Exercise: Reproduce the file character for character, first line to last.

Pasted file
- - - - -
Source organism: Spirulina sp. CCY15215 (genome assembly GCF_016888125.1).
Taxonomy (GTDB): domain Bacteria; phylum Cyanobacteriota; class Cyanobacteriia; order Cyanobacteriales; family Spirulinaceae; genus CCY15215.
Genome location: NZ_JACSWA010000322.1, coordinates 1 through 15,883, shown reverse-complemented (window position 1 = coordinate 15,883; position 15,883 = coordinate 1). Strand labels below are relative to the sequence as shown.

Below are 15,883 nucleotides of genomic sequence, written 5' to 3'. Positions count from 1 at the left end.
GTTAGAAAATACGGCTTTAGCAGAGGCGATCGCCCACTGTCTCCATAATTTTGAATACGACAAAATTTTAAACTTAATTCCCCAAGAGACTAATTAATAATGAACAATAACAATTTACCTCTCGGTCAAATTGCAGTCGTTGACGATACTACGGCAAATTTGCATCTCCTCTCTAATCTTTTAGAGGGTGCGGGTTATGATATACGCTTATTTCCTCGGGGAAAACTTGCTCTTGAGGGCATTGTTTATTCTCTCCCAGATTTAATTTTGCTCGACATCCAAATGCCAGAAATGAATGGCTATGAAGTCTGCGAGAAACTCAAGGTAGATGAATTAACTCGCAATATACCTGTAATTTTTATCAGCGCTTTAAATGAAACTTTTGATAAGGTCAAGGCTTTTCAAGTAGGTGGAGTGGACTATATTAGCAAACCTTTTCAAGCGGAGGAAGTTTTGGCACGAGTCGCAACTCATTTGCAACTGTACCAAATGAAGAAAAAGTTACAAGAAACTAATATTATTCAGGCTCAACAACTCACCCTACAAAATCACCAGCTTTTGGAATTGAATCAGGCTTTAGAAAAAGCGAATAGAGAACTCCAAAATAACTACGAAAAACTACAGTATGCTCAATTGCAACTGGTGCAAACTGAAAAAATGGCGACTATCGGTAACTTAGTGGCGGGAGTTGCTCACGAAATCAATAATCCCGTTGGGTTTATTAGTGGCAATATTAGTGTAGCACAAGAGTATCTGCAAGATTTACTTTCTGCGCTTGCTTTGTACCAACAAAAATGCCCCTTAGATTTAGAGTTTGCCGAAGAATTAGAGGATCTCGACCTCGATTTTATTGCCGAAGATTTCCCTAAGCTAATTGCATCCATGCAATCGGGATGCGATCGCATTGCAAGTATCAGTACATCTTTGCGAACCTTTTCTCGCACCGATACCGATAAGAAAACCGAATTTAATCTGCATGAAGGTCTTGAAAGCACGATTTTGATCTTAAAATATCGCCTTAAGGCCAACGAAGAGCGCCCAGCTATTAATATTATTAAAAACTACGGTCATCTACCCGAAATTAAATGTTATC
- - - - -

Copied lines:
Source organism: Spirulina sp. CCY15215 (genome assembly GCF_016888125.1).
Taxonomy (GTDB): domain Bacteria; phylum Cyanobacteriota; class Cyanobacteriia; order Cyanobacteriales; family Spirulinaceae; genus CCY15215.
Genome location: NZ_JACSWA010000322.1, coordinates 1 through 15,883, shown reverse-complemented (window position 1 = coordinate 15,883; position 15,883 = coordinate 1). Strand labels below are relative to the sequence as shown.

Below are 15,883 nucleotides of genomic sequence, written 5' to 3'. Positions count from 1 at the left end.
GTTAGAAAATACGGCTTTAGCAGAGGCGATCGCCCACTGTCTCCATAATTTTGAATACGACAAAATTTTAAACTTAATTCCCCAAGAGACTAATTAATAATGAACAATAACAATTTACCTCTCGGTCAAATTGCAGTCGTTGACGATACTACGGCAAATTTGCATCTCCTCTCTAATCTTTTAGAGGGTGCGGGTTATGATATACGCTTATTTCCTCGGGGAAAACTTGCTCTTGAGGGCATTGTTTATTCTCTCCCAGATTTAATTTTGCTCGACATCCAAATGCCAGAAATGAATGGCTATGAAGTCTGCGAGAAACTCAAGGTAGATGAATTAACTCGCAATATACCTGTAATTTTTATCAGCGCTTTAAATGAAACTTTTGATAAGGTCAAGGCTTTTCAAGTAGGTGGAGTGGACTATATTAGCAAACCTTTTCAAGCGGAGGAAGTTTTGGCACGAGTCGCAACTCATTTGCAACTGTACCAAATGAAGAAAAAGTTACAAGAAACTAATATTATTCAGGCTCAACAACTCACCCTACAAAATCACCAGCTTTTGGAATTGAATCAGGCTTTAGAAAAAGCGAATAGAGAACTCCAAAATAACTACGAAAAACTACAGTATGCTCAATTGCAACTGGTGCAAACTGAAAAAATGGCGACTATCGGTAACTTAGTGGCGGGAGTTGCTCACGAAATCAATAATCCCGTTGGGTTTATTAGTGGCAATATTAGTGTAGCACAAGAGTATCTGCAAGATTTACTTTCTGCGCTTGCTTTGTACCAACAAAAATGCCCCTTAGATTTAGAGTTTGCCGAAGAATTAGAGGATCTCGACCTCGATTTTATTGCCGAAGATTTCCCTAAGCTAATTGCATCCATGCAATCGGGATGCGATCGCATTGCAAGTATCAGTACATCTTTGCGAACCTTTTCTCGCACCGATACCGATAAGAAAACCGAATTTAATCTGCATGAAGGTCTTGAAAGCACGATTTTGATCTTAAAATATCGCCTTAAGGCCAACGAAGAGCGCCCAGCTATTAATATTATTAAAAACTACGGTCATCTACCCGAAATTAAATGTTATC